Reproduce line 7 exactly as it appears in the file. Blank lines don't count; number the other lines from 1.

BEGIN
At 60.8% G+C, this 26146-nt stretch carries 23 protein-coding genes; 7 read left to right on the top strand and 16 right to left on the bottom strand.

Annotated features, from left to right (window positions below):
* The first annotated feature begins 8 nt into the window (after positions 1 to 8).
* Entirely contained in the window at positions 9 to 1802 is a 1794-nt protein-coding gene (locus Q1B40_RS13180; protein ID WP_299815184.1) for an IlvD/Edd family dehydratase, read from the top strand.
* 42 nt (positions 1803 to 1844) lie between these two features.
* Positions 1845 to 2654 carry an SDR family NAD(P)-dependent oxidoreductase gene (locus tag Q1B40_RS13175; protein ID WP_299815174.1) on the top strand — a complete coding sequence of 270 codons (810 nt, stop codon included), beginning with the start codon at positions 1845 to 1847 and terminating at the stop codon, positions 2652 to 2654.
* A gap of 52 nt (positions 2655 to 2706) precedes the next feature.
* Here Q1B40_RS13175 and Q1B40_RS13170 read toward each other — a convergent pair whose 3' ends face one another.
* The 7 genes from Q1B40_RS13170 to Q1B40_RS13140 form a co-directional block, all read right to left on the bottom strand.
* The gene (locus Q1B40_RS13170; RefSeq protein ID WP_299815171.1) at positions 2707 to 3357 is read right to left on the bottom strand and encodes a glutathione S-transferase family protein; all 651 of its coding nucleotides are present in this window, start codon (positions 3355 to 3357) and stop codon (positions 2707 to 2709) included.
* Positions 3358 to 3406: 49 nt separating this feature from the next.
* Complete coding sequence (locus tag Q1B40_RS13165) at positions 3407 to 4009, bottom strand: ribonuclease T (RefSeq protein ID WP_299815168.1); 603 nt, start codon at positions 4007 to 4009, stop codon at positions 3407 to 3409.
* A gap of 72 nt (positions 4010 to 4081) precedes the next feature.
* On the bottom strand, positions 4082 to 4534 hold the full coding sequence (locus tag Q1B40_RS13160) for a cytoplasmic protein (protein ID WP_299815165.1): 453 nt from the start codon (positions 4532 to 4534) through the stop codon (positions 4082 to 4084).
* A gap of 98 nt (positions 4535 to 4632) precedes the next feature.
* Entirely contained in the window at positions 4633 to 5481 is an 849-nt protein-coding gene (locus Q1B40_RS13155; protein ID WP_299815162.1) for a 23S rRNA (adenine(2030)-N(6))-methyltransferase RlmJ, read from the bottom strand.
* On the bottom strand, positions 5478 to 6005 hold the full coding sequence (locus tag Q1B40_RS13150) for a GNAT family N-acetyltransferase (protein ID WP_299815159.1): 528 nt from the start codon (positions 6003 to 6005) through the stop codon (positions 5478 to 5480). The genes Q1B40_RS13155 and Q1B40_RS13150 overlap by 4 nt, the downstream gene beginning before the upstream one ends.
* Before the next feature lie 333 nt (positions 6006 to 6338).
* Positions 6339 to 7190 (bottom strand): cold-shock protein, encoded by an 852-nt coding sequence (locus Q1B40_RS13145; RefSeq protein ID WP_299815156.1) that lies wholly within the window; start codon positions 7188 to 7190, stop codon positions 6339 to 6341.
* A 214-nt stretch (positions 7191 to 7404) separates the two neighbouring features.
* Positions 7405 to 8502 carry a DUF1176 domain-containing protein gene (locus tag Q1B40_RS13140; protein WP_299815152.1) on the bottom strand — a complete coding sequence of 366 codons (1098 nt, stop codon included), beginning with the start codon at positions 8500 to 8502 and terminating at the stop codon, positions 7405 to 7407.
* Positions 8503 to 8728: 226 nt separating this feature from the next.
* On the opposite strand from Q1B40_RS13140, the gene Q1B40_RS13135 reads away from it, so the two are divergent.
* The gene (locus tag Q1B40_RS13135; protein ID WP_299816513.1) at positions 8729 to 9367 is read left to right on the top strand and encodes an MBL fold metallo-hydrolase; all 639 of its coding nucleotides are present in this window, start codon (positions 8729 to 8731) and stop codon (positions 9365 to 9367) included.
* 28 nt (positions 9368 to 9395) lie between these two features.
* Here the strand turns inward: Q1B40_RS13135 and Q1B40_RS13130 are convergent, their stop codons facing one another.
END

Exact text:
* A gap of 52 nt (positions 2655 to 2706) precedes the next feature.